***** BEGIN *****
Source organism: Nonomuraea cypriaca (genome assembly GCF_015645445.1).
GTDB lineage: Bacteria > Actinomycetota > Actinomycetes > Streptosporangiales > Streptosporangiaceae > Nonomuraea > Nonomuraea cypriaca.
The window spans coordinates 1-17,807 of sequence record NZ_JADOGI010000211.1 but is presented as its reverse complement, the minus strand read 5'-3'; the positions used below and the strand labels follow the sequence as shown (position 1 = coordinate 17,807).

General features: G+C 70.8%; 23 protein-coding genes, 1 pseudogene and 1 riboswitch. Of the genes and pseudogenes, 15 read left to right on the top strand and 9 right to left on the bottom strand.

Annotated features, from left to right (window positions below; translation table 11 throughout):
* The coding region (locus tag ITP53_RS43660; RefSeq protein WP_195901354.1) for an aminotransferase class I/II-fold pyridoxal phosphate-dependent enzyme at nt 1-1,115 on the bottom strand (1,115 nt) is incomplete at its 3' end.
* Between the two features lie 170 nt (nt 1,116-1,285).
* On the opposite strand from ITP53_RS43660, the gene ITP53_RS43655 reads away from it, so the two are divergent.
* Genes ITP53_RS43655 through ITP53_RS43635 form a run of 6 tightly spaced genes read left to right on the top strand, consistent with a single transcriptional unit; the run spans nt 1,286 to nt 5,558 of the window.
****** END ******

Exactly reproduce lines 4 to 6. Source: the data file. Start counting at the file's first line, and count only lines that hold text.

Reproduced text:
General features: G+C 70.8%; 23 protein-coding genes, 1 pseudogene and 1 riboswitch. Of the genes and pseudogenes, 15 read left to right on the top strand and 9 right to left on the bottom strand.

Annotated features, from left to right (window positions below; translation table 11 throughout):
* The coding region (locus tag ITP53_RS43660; RefSeq protein WP_195901354.1) for an aminotransferase class I/II-fold pyridoxal phosphate-dependent enzyme at nt 1-1,115 on the bottom strand (1,115 nt) is incomplete at its 3' end.